As we look back at 2011, there are several news stories that shaped the year, changed our lives and will forever be engrained in our memories. Some of the stories were happy and some were sad. We’ve asked the Curve team for their top picks of most memorable news stories in 2011. Here’s our top three:

tsunami japan 2011 300x166 Curves most memorable news stories in 2011Japanese Tsunami (Friday, March 11) – The world woke up to images of a tsunami engulfing Japan’s northern coast following a massive earthquake. Amanda says the unbelievable images of the unstoppable wave gobbling up towns and villages will stay with her forever. In total more than 15,000 people were killed and thousands more injured.

couple kissing riot in vancouver 11 300x199 Curves most memorable news stories in 2011Stanley Cup Riots (Wednesday, June 15) – Following several weeks of festivities in Vancouver’s downtown core, Canuck fans were in disbelief when their team lost the Stanley Cup. However, it was the rioting and looting that followed that really left residents of this city horrified and embarrassed. Kerry says that the riots were a very personal story for her, because the city was briefly exposed to the world as a terrible place to be – and we all know that isn’t true.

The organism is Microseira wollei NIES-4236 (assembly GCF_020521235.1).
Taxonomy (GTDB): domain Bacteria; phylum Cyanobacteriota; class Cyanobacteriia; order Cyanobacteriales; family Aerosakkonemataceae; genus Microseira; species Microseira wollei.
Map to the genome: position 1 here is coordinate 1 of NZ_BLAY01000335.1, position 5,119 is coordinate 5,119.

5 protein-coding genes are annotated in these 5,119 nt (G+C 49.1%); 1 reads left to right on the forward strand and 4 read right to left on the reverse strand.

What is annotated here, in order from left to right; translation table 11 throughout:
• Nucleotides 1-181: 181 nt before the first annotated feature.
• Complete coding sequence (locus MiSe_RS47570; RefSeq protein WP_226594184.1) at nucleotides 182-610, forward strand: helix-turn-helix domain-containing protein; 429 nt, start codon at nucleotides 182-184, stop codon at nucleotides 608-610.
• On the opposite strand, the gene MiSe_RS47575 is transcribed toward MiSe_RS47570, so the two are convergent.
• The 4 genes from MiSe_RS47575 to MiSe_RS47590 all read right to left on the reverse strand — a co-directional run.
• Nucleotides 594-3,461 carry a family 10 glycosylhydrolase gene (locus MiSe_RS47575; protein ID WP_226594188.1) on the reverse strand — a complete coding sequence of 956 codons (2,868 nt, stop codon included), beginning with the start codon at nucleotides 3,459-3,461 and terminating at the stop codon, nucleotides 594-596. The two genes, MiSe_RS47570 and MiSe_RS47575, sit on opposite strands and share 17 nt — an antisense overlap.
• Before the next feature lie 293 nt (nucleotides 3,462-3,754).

Steve Jobs1 239x300 Curves most memorable news stories in 2011Steve Jobs’ Death (Wednesday, October 5) – After a long battle with a rare form of pancreatic cancer, the man who created Apple and changed the way we use our phones, listen to music and even work on our computers passed away. Following his death, thousands of fans honoured him with roadside memorials at Apple stores around the world.

And we can’t forget this one…